While Minnesota legislators deserve a grade of A when it comes to school funding, school boards across the state should do their homework to not only make schools whole from pandemic cuts but also look for ways to improve and innovate.
The Legislature approved a bipartisan school funding bill that provided the biggest school funding increase in 15 years, with a 2.5% and 2% increase in each of the next two years. It doesn’t sound like a lot of money, but it is a significant boost to budgets battered when enrollment declined during the pandemic.
While the funding does not include new mandates and lets local schools make decisions on where the money should go, there was also money earmarked for early childhood programs, affordable day care, mental health support, summer programs, diversifying teacher ranks and long underfunded special education programs.
Some educators, like Duluth Supt. Dan John Magas, said the budget created “exciting times” for education. “We have had a shift, a major reset,” he told the Star Tribune. We share his optimism and can see great opportunities for the funding at local schools that have a reputation for innovating.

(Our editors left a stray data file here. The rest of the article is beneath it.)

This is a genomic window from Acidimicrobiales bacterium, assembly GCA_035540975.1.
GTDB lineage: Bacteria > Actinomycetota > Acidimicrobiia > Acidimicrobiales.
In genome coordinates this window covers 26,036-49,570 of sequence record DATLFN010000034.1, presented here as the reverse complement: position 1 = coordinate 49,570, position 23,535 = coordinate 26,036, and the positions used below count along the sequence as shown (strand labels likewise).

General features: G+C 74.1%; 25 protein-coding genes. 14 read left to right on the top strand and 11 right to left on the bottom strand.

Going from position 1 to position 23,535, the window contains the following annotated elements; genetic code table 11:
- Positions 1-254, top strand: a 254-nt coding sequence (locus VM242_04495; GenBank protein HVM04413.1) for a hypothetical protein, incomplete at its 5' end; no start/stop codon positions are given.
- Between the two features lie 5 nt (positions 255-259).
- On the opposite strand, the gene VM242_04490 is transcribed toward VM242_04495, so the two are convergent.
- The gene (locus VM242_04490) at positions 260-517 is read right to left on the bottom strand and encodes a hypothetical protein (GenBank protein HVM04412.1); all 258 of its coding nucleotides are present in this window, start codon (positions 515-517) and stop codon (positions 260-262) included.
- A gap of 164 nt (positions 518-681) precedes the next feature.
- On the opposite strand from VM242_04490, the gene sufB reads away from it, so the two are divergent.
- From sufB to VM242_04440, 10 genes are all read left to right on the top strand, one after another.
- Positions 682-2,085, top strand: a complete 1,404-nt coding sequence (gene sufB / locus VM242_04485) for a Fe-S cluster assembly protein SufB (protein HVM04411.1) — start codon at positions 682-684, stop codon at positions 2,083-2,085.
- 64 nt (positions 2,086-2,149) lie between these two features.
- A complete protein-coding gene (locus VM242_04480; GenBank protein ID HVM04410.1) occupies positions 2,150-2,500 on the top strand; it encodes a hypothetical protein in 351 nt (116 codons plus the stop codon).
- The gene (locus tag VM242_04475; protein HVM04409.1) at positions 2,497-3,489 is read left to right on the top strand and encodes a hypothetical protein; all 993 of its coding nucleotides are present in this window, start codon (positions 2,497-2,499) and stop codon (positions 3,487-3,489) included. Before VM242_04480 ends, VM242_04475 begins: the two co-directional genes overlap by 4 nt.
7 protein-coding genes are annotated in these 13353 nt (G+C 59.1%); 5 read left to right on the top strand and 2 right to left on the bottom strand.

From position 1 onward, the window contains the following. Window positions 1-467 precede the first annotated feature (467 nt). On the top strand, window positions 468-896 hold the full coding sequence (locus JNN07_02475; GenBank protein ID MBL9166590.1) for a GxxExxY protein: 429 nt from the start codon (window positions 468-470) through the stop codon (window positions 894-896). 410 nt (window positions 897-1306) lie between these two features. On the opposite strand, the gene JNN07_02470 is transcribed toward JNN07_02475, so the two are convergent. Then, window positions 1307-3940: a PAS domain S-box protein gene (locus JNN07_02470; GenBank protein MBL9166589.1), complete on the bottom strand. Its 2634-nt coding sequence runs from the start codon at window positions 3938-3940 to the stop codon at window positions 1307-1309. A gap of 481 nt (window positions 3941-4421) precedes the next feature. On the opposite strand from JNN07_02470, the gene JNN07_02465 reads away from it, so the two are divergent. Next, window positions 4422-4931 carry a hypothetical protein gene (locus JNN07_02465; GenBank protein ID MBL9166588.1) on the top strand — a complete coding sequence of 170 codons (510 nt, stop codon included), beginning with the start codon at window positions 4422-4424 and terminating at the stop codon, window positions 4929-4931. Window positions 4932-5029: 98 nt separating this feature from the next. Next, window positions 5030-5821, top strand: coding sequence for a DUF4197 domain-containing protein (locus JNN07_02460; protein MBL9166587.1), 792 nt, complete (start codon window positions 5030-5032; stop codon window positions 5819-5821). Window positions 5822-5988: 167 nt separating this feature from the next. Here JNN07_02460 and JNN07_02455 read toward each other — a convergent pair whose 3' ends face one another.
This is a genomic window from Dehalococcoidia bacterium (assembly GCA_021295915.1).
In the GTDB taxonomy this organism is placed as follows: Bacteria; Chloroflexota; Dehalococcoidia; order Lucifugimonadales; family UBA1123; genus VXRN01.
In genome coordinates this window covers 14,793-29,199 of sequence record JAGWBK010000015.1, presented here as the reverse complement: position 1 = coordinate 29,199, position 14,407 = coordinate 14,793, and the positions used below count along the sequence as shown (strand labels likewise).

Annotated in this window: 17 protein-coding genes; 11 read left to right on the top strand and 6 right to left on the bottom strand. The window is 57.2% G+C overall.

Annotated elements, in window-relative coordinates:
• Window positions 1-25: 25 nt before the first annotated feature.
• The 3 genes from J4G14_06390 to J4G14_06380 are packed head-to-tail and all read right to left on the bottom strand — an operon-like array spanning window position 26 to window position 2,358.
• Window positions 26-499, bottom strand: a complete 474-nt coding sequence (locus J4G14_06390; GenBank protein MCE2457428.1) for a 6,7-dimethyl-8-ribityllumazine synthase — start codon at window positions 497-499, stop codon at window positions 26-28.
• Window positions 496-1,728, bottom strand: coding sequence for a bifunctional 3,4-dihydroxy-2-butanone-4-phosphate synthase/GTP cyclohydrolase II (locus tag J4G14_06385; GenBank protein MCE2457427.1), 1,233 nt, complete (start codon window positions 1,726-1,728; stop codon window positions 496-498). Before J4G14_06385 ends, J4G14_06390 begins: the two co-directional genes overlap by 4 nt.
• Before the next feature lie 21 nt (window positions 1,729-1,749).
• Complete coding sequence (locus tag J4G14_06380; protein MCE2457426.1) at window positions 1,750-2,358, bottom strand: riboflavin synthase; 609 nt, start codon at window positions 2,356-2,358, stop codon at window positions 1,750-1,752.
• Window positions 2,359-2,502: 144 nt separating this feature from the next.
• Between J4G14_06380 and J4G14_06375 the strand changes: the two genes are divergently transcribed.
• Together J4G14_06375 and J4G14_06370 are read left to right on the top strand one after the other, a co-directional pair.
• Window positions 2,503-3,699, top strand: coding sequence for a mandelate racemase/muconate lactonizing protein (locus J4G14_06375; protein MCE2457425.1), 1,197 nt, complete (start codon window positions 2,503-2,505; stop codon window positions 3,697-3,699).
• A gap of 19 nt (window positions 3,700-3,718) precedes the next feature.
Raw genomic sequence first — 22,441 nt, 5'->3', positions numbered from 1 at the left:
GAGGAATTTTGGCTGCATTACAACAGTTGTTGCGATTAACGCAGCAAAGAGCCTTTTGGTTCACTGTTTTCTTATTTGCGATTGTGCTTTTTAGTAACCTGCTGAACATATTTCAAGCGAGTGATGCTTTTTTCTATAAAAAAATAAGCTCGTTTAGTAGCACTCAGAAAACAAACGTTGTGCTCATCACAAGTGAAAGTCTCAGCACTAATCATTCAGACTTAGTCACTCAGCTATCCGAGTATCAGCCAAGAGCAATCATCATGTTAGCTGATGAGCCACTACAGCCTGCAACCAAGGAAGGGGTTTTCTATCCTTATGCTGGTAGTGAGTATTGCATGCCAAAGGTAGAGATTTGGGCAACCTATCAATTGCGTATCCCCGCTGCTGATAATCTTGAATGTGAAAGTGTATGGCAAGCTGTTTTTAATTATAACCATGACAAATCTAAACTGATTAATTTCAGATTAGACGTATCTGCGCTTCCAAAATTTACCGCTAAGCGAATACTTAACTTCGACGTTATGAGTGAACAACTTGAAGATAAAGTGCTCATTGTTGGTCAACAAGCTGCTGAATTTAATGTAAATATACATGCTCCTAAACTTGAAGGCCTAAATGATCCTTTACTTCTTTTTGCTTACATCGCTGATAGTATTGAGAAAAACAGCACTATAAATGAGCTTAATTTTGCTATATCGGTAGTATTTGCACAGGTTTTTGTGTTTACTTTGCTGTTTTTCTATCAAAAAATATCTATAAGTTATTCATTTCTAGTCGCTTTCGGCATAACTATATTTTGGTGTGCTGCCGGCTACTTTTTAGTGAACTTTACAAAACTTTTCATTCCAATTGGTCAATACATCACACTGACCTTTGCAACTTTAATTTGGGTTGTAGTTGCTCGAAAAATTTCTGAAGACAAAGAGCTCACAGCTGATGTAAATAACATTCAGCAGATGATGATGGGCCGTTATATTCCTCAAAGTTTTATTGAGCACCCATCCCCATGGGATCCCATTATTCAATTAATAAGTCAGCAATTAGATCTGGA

Still, some schools face budget struggles and have plans to lay off teachers due to enrollment losses during the pandemic. And even with enrollment lower, schools still have the same fixed costs for running school buildings and providing services.
In June, the Mankato Area Public Schools Board approved $7.5 million in budget cuts and cut 100 staff positions. Those cuts were made on an assumption of a 1% increase in state funding with the thought that anything over that would go toward replenishing reserves.
With new state money that will be a stable addition to yearly budgets, some of those cuts should be reconsidered.
Enrollment will continue to be the wild card. The Mankato schools and others are not anticipating regaining all the enrollment that was lost during the pandemic. Some students switched to private schools. Some may continue with distance learning or online learning.
The state funding increase for schools is unprecedented. Schools should not miss the opportunity to improve.